Emory Report
April 13, 2009
Volume 61, Number 27


Emory Report homepage  

April 13, 2009
Advance Notice

Leadership topic of Life of Mind lecture
“Learning to Lead” by Goizueta Business School’s Maryam Alavi, vice dean and Lucy and John Cook Professor, is the next Life of the Mind lecture Wednesday, April 22, at 4 p.m. in the Woodruff Library’s Jones Room.

Alavi will present a model to help design effective leadership and avoid pursuing “faddish” concepts and approaches, looking at leadership practices from a variety of perspectives.

“In the era of relatively flat organizational structures and turbulent business and social environments, individuals must enact leadership at all levels of organizations to deal effectively with complexity and to bring about innovation and positive organizational change,” she notes.

Documentary looks at national debt
The nation’s financial practices and policies are revealed with the documentary “I.O.U.S.A: One Nation. Under Stress. In Debt.”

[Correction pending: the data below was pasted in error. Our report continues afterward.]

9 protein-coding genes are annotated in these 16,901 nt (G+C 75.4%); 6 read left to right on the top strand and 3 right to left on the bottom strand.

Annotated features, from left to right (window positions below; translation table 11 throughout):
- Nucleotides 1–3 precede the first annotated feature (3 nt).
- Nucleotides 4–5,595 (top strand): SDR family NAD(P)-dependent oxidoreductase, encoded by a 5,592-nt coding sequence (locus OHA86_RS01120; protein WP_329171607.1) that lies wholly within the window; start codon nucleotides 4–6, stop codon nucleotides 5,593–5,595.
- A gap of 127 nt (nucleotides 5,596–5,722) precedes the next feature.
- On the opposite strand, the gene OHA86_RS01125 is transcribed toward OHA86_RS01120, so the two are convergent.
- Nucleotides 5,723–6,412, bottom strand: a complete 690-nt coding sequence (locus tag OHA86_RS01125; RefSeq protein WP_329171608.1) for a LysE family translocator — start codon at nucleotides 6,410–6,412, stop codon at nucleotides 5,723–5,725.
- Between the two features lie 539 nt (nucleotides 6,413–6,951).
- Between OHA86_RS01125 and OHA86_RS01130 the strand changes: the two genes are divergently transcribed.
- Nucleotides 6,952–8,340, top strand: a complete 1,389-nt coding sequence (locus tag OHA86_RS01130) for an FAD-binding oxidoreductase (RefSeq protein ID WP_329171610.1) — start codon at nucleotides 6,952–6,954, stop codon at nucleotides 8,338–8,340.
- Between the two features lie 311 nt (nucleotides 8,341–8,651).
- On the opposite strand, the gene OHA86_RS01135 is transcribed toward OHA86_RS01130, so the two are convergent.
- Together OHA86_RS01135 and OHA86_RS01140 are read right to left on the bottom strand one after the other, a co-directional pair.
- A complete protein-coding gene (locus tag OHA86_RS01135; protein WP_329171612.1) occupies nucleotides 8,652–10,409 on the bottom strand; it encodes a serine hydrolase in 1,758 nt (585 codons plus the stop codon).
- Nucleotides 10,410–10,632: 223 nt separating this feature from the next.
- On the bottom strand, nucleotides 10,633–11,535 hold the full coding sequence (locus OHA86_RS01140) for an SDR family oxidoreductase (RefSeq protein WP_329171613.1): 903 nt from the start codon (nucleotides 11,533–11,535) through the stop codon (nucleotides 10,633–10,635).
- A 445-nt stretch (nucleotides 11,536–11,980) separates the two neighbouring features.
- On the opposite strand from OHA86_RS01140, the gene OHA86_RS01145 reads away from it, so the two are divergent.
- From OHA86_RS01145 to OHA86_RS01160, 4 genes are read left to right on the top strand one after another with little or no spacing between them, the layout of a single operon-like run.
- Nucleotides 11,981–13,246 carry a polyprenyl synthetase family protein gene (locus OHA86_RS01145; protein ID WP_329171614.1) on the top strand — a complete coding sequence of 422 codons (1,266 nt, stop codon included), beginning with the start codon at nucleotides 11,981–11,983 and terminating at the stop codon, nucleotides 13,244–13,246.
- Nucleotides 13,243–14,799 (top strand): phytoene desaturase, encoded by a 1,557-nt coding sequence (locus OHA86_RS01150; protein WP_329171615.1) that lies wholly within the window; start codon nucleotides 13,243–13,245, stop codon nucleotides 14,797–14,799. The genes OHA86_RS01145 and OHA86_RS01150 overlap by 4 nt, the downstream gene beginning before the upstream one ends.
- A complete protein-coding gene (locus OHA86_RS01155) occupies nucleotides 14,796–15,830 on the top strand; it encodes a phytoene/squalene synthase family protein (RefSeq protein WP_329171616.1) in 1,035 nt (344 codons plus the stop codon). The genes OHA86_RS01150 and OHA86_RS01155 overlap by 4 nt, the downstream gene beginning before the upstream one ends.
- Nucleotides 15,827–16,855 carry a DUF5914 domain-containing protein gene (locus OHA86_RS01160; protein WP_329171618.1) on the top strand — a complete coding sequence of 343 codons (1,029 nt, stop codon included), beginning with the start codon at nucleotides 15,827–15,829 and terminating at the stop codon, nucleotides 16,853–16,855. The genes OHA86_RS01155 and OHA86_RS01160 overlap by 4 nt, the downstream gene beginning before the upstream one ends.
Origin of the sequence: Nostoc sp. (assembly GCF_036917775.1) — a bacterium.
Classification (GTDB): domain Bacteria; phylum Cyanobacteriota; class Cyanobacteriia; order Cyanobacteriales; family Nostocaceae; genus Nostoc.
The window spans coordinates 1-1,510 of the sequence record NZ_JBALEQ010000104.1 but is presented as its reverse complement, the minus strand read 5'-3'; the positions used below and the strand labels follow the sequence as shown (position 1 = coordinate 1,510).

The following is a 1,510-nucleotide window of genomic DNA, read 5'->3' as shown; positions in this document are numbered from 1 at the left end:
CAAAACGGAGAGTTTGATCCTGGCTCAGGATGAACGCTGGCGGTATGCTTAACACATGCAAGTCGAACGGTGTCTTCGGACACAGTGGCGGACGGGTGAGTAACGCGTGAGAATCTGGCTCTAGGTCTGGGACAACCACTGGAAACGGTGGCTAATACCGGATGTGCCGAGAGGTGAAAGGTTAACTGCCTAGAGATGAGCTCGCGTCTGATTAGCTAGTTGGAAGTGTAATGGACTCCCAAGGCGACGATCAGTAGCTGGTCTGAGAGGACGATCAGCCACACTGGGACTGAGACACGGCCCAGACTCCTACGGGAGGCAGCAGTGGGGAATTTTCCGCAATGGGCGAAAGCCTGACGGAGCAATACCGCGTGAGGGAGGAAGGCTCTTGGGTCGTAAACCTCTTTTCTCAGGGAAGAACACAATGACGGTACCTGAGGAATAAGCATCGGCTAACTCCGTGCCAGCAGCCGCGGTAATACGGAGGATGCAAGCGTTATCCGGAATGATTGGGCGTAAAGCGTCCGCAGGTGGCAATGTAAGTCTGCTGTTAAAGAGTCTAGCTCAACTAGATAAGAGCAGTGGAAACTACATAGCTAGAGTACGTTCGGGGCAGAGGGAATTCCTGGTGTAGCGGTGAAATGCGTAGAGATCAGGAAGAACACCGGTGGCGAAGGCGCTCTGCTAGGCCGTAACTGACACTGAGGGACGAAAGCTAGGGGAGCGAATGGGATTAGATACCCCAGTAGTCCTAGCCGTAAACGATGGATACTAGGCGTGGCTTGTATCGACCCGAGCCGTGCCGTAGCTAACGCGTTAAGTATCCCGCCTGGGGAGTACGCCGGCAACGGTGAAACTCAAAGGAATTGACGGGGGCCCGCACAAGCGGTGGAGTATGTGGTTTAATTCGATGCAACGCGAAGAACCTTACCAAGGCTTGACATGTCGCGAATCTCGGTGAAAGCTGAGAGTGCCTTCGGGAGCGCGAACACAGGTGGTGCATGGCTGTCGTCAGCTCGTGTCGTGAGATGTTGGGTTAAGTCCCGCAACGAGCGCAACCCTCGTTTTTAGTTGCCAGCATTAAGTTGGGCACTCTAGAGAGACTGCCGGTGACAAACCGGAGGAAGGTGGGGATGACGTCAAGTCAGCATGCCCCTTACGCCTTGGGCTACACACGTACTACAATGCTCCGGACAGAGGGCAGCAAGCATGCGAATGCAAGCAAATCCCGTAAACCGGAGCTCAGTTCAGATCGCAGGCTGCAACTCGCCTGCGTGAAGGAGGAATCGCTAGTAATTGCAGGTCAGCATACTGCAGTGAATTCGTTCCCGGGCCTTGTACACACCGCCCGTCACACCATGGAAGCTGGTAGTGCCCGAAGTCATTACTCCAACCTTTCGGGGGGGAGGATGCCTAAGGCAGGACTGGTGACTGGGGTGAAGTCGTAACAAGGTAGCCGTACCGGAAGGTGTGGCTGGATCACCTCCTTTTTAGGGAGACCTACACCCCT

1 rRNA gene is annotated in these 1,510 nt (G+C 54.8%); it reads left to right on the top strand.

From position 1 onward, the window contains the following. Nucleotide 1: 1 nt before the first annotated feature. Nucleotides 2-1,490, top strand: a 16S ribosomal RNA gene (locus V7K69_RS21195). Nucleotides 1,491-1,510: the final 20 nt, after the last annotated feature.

A free screening of the film is Monday, April 20, at 3 p.m in White Hall Auditorium, followed by a reception and Q&A session with former U.S. Comptroller General David Walker.

The documentary follows Walker as he travels the country explaining America’s unsustainable fiscal policies.

Novelist Ha Jin to present awards
Ha Jin, a former member of Emory’s Creative Writing Program faculty and winner of the National Book Award, will read at this year’s Awards Night, the annual celebration of student writing on Monday, April 20, at 8 p.m. in Cannon Chapel. A book signing and reception will follow in Brooks Commons.

Jin will also hold a colloquium, at 2:30 p.m., Tuesday, April 21, in N301 Callaway Center. Both events are free and open to the public.

Chorus, ESO to perform Brahms
Emory’s University Chorus and Symphony Orchestra will join forces for two free performances of Brahms’ “Ein Deutsches Requiem,” April 17–18 at 8 p.m. in the Schwartz Center.

Completed in 1868, Brahms’ “Requiem” established him as one of the leading composers of his age. University Chorus Director Eric Nelson notes that, “the text, chosen by Brahms himself from the German Bible, offers a realistic view of life’s brevity and sorrow while simultaneously offering words of hope and consolation.”

The work provides a rewarding challenge for the chorus, and an opportunity to collaborate with the Emory Symphony Orchestra.